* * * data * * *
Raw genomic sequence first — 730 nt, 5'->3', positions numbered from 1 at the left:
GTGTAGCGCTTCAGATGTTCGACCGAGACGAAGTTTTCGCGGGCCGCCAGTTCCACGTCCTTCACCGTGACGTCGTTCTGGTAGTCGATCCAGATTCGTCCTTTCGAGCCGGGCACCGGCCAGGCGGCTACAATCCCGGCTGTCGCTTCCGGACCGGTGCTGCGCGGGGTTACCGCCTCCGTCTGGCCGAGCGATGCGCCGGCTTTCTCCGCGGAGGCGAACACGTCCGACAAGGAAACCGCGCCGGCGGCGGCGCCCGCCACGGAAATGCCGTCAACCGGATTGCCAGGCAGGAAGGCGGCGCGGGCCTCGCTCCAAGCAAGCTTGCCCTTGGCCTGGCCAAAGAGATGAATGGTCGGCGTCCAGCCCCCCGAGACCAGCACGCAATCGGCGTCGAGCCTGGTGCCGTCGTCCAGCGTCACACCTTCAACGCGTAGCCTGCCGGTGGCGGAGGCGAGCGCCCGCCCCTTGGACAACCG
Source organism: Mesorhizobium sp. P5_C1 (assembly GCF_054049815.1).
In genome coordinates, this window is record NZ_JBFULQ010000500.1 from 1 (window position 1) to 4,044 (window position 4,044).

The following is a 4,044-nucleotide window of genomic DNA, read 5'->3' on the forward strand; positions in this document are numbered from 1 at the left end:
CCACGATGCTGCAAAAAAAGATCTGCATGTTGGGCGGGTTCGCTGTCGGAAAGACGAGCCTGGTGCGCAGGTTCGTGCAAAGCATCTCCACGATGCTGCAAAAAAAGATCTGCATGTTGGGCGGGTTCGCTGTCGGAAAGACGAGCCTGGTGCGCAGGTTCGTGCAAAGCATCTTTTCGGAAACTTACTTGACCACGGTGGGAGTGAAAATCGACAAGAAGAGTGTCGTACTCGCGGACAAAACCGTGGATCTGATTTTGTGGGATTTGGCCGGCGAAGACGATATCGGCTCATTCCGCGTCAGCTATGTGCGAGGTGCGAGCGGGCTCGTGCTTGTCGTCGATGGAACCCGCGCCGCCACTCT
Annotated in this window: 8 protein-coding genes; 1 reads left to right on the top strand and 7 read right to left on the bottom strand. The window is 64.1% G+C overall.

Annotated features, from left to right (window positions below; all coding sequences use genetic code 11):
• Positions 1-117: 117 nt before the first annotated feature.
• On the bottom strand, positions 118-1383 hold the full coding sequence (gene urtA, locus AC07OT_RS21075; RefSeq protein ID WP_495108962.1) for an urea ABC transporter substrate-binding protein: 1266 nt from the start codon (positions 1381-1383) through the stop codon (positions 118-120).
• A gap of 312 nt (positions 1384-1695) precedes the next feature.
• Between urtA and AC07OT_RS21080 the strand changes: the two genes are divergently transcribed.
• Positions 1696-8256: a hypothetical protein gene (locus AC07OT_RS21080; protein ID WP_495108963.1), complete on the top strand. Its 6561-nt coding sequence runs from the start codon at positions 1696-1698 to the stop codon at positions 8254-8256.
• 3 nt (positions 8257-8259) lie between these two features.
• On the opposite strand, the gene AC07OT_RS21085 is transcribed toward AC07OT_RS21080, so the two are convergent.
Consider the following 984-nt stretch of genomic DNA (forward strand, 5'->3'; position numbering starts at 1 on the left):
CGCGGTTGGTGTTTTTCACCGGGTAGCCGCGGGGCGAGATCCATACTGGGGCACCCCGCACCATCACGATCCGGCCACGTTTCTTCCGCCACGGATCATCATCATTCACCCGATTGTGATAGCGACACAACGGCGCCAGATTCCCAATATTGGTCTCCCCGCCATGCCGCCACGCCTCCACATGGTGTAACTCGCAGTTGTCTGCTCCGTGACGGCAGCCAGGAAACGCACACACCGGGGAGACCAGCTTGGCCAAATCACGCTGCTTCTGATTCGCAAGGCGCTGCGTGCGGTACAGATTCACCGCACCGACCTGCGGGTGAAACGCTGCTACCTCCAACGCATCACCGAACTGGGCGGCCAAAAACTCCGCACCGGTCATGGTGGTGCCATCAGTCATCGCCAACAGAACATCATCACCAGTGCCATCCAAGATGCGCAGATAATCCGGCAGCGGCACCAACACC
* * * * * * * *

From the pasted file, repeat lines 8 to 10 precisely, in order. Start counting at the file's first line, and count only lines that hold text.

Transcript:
Annotated features, from left to right (window positions below; all coding sequences use genetic code 11):
• Positions 1-117: 117 nt before the first annotated feature.
• On the bottom strand, positions 118-1383 hold the full coding sequence (gene urtA, locus AC07OT_RS21075; RefSeq protein ID WP_495108962.1) for an urea ABC transporter substrate-binding protein: 1266 nt from the start codon (positions 1381-1383) through the stop codon (positions 118-120).